Differences in demographic and clinical variables between OC and non-OC groups were tested using a t test or χ2 test. We evaluated the Hardy-Weinberg equilibrium of 13 SNPs using genotype data from controls. Because linkage disequilibrium (LD) analysis showed that 3 pairs of SNPs were in perfect linkage equilibrium, 1 from each pair (rs7871691, rs7042333, and rs301435) was excluded from the analysis. Ten SNPs were used in the final statistical analysis (Table 1; Figure 1).
The allelic and genotypic association between SNPs and AAP-induced OC symptoms was initially tested using Pearson χ2 test or Fisher exact test (depending on the sample sizes of individual cells). Our main analysis used to test for association was logistic regression, which controls for possible confounding effects. In this analysis, sex, age, and medicine (type of antipsychotic drug) were used as model covariates. For the genetic model, we considered 4 types— additive, codominant, dominant, and recessive—based on the minor allele of each SNP. The inheritance model with the least Akaike Information Criterion36 was accepted as the best-fitting model.
Haploview v4.0 (http://www.broadinstitute.org/haploview/haploview)37 was used to estimate pairwise LD of SNP markers. The default confidence interval algorithm of the Haploview program identified 1 haplotype block consisting of SNP7 (rs301430) and SNP8 (rs301979) from the OC and non-OC patient group data (Figure 2). Another haplotype block consisting of SNP2 (rs2228622), SNP3 (rs3780413), and SNP4 (rs3780412) was added in the analysis, considering strong pairwise LD between markers (D′ ≥ 0.88) and results of single-marker analysis. In each of the 3 subject groups (OC, non-OC, and control), SNPs within the same haplotype block showed strong pairwise LD (D′ ≥ 0.79 for SNP2/SNP3/SNP4 block and D′ ≥ 0.84 for SNP7/SNP8 block) with a low LD gap between these 2 haplotype blocks. Haplotypes of individual subjects were estimated using SAS/Genetics haplotype procedure (SAS Institute Inc, Cary, North Carolina). Logistic regression was applied to test the association between haplotypes and AAP-induced OC symptoms. To use this regression model with haplotype data, ambiguity of haplotypes was additionally adjusted using each subject's probability of having a particular haplotype pair. The most frequent haplotype was automatically selected as the reference category, and rare haplotypes (haplotype frequency ≤0.05) were pooled together in a group.
Considering multiple comparisons, we performed 10 000 permutations and obtained an adjusted P value for each analysis. We adopted the step-down minP multiple testing procedure proposed by Westfall and Young38 and Ge et al.39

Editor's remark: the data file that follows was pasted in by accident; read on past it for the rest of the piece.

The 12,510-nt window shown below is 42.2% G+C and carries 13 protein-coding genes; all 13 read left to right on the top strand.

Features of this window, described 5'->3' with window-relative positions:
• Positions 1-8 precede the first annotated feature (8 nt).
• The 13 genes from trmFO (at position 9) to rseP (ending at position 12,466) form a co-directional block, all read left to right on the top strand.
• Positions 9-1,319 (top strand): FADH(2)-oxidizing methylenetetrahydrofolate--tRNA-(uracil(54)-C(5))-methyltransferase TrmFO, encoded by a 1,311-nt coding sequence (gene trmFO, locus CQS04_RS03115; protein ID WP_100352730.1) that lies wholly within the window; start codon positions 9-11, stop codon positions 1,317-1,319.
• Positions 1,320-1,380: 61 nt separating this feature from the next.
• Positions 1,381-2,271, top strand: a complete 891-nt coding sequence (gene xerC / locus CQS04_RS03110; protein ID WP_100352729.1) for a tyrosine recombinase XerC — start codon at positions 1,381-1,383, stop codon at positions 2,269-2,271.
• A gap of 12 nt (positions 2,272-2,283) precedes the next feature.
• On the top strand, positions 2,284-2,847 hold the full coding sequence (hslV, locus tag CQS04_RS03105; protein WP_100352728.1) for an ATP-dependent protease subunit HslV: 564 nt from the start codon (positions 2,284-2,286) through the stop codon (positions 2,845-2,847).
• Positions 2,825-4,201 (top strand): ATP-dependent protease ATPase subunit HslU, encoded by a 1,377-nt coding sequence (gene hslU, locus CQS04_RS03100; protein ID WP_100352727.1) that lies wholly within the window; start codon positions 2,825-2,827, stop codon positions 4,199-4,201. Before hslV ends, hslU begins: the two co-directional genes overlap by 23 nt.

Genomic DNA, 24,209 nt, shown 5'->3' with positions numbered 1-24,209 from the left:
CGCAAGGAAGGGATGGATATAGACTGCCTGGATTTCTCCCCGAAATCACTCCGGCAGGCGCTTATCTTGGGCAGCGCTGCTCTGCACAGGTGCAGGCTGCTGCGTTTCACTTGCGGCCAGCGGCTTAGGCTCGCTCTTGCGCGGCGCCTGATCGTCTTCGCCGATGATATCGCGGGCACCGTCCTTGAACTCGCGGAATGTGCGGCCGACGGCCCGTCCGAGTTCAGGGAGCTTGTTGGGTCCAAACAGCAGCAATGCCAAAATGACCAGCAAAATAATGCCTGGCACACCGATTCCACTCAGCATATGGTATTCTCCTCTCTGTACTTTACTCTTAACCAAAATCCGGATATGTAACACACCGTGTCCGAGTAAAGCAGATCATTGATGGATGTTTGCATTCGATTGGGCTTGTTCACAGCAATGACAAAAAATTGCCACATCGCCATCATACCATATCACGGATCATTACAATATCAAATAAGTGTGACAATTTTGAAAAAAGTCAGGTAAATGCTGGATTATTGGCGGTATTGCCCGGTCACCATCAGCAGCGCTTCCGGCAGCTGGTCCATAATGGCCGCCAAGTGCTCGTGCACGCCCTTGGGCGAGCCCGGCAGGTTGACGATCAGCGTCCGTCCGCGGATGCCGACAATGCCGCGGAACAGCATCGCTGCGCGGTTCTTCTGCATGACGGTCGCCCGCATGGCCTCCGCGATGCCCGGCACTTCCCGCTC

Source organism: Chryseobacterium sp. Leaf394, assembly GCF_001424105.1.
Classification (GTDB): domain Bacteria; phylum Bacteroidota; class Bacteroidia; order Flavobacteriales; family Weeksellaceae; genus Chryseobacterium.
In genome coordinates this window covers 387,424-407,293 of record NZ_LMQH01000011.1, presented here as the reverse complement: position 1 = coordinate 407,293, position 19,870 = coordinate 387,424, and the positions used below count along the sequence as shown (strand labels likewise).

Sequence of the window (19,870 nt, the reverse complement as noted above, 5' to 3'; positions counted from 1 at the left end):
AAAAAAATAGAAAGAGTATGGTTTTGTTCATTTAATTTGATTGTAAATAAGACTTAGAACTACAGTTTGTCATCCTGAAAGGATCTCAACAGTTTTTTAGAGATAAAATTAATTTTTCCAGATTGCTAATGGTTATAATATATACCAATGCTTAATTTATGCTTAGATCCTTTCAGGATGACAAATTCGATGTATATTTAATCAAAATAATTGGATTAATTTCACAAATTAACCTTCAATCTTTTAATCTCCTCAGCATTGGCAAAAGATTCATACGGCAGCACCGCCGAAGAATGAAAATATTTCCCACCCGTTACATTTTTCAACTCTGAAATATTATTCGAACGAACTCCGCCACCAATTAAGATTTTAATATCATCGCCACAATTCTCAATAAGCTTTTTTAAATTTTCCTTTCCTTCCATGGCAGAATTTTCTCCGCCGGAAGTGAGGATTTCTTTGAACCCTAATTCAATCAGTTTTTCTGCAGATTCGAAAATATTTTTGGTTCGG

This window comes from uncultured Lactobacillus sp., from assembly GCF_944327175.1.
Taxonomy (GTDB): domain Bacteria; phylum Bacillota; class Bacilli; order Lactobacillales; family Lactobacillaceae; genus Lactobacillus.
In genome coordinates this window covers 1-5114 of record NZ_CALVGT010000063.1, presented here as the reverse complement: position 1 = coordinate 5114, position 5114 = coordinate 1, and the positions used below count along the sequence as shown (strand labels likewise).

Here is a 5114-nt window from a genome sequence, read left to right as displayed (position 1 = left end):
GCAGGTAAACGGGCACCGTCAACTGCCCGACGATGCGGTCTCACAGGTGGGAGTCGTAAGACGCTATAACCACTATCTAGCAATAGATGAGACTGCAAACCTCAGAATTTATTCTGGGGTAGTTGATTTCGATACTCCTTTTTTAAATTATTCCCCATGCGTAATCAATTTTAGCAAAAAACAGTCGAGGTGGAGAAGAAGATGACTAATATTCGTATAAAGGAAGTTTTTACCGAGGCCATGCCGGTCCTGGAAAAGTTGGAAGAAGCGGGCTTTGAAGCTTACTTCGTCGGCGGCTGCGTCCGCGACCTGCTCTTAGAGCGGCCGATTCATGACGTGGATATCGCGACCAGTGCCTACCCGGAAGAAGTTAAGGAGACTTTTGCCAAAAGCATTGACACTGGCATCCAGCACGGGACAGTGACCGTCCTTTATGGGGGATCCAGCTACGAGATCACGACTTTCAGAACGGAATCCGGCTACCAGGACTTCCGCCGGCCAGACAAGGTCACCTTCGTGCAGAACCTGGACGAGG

Identical association tests were applied for a subgroup of patients receiving clozapine (32 in the OC group and 43 in the non-OC group).
Statistical analyses were performed using SAS version 9.1 (SAS Institute Inc). P values of less than .05 were considered statistically significant.
Demographic and clinical characteristics of the 2 patient groups are presented in Table 2. Patients in the OC group were younger than those in the non-OC group. There was no difference in duration of illness, clinical subtype, type of AAP, and mean maximum daily dose of each drug that has ever been reached between the OC and non-OC groups. The mean (SD) score of Yale-Brown Obsessive Compulsive Scale for the OC group was 14.89 (6.65).
For all 10 SNPs used in the analysis, no significant deviation from Hardy-Weinberg equilibrium was observed in the controls (Table 1). Table 3 shows results of allelic and genotypic association analyses using a simple χ2 (or Fisher exact) test without controlling for possible confounding effects of demographic or clinical variables. Single nucleotide polymorphisms 2 (rs2228622) and 4 (rs3780412) showed an association with AAP-induced OC symptoms. However, no marker reached the level of significance after applying multiple test correction in the permutation tests.
In the logistic regression that controlled for confounding effects of age, sex, and medicine (Table 4), trends of association were observed in SNP2 (nominal P = .01; adjusted permutation P = .07) for dominant and codominant models (nominal P = .007; adjusted permutation P = .06) and SNP4 for dominant models (nominal P = .02; adjusted permutation P = .09). As represented in the Akaike Information Criterion values, the dominant model was accepted as the best inheritance model fitting our data for both SNP2 and SNP4. Other SNPs did not show any trend of association with AAP-induced OC symptoms.